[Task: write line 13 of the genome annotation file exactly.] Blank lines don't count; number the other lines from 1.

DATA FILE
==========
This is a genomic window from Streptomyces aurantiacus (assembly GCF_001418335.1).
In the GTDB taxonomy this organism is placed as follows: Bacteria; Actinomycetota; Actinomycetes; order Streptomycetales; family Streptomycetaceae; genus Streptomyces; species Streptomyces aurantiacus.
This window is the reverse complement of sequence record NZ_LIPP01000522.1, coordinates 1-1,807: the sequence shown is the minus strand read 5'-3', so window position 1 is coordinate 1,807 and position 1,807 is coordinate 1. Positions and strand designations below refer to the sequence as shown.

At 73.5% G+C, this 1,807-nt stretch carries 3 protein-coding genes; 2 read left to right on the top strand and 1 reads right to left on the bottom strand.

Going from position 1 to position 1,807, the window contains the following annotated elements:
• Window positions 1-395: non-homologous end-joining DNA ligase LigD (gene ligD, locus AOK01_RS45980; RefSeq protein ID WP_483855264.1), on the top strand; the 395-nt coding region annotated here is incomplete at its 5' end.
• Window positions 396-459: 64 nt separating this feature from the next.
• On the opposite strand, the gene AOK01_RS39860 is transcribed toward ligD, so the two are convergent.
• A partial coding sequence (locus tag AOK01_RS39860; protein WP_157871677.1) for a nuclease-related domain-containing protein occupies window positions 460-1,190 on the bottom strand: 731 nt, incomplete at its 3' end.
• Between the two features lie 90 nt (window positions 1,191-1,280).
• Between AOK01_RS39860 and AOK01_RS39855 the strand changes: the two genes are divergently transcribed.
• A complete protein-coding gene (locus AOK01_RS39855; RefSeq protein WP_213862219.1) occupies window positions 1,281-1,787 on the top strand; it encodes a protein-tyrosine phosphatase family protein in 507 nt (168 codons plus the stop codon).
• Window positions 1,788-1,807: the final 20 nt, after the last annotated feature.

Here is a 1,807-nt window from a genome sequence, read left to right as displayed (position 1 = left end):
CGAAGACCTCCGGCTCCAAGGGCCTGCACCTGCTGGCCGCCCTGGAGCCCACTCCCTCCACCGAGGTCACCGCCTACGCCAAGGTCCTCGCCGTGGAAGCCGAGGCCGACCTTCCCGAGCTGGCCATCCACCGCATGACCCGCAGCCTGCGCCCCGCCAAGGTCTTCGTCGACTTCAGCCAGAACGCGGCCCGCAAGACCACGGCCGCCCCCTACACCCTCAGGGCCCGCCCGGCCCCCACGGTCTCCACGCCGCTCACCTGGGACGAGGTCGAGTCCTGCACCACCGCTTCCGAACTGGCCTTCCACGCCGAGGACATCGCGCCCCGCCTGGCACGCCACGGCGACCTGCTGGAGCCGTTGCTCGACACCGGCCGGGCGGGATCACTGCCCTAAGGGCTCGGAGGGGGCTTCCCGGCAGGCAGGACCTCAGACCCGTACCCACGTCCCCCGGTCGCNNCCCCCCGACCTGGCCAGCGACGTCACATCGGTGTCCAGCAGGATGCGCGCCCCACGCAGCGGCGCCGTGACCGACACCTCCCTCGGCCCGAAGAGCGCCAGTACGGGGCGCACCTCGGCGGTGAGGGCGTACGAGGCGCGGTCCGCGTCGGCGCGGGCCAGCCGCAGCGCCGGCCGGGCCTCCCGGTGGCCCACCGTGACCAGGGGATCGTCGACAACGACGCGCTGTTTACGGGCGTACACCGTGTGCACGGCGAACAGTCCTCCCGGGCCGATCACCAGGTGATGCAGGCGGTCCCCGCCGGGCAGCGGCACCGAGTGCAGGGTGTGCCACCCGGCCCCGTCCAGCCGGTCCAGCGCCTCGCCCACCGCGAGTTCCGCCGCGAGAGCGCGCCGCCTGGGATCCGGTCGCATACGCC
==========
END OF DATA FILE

• Window positions 1,788-1,807: the final 20 nt, after the last annotated feature.